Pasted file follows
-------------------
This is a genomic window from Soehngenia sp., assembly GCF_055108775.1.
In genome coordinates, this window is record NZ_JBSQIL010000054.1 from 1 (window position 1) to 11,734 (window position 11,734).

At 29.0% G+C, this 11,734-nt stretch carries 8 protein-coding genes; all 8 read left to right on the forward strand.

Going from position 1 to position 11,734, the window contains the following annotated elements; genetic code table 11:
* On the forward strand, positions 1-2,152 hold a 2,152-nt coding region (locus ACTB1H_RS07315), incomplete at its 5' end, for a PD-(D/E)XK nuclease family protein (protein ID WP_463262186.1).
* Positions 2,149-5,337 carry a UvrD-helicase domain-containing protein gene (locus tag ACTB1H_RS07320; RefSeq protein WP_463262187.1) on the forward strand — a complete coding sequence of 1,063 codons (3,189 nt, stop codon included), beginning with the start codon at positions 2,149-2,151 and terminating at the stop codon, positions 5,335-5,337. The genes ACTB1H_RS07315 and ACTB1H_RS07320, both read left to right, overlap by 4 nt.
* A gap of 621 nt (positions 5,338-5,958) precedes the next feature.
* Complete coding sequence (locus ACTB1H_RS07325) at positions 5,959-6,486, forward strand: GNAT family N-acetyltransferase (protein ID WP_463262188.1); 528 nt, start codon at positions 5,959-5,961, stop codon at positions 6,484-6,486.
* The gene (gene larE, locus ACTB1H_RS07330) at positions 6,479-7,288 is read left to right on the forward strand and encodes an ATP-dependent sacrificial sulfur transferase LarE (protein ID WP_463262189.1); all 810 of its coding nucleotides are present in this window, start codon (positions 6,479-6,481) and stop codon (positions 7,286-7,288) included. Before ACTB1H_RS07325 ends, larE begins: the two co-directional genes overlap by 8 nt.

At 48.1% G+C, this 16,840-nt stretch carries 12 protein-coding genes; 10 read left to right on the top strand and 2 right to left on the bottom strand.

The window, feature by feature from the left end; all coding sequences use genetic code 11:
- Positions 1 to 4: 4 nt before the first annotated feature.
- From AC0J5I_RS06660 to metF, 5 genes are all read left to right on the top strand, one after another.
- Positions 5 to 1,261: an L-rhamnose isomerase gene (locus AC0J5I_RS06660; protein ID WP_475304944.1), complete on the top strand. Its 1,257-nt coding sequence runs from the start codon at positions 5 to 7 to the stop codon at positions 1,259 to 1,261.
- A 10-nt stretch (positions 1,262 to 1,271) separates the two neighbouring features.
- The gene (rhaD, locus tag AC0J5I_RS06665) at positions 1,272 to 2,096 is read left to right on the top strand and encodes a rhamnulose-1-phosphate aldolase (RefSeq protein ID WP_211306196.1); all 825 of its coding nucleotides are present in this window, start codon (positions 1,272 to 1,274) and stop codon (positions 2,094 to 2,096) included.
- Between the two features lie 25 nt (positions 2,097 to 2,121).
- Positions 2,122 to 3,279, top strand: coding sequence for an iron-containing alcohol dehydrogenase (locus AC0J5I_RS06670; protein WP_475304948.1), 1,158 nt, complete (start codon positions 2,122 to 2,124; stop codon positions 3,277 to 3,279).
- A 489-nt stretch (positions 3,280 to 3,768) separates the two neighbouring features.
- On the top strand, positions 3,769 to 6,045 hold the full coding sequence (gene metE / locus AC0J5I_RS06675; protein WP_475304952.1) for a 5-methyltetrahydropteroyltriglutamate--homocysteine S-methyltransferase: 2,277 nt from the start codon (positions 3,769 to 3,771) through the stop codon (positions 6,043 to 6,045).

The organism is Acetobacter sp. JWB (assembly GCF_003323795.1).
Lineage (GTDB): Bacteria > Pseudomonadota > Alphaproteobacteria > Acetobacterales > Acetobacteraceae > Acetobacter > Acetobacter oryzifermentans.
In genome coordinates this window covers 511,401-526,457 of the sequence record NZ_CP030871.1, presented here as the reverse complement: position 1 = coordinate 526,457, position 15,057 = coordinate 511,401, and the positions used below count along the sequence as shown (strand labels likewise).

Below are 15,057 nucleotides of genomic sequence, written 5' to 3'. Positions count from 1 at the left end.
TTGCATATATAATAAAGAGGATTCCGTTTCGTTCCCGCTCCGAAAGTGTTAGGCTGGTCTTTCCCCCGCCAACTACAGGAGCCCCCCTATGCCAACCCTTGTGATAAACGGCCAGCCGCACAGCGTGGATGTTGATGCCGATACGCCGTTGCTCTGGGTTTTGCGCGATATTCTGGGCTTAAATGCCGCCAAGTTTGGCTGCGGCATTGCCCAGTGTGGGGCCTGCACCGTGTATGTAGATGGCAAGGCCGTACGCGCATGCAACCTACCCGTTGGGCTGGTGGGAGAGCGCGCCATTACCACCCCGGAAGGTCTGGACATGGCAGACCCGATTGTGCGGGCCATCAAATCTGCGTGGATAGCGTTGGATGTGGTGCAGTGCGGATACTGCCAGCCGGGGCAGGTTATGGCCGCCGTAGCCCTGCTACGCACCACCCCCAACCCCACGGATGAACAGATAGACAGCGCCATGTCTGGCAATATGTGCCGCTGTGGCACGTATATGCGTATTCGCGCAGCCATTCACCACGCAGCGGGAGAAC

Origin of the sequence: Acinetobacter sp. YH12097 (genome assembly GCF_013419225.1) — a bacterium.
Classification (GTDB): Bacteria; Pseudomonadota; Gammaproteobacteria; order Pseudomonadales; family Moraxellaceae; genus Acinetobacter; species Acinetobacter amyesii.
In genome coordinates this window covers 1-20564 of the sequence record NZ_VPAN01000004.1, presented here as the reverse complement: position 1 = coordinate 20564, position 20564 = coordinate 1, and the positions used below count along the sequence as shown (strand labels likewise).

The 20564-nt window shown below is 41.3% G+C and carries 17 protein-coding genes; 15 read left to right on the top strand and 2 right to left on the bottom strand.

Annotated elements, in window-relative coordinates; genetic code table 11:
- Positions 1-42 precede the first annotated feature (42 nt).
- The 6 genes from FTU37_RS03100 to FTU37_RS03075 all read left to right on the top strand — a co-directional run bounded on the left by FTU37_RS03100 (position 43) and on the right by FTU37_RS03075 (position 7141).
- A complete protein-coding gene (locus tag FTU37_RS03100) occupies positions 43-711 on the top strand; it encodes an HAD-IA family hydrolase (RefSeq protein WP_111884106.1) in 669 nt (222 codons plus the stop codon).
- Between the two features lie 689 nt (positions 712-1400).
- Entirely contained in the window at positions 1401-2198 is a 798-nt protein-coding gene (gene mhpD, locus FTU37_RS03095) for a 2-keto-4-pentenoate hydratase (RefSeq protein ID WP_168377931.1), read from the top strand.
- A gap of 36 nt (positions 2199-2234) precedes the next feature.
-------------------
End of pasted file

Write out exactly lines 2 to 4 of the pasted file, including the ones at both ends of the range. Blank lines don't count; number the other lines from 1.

In genome coordinates, this window is record NZ_JBSQIL010000054.1 from 1 (window position 1) to 11,734 (window position 11,734).

At 29.0% G+C, this 11,734-nt stretch carries 8 protein-coding genes; all 8 read left to right on the forward strand.

Going from position 1 to position 11,734, the window contains the following annotated elements; genetic code table 11: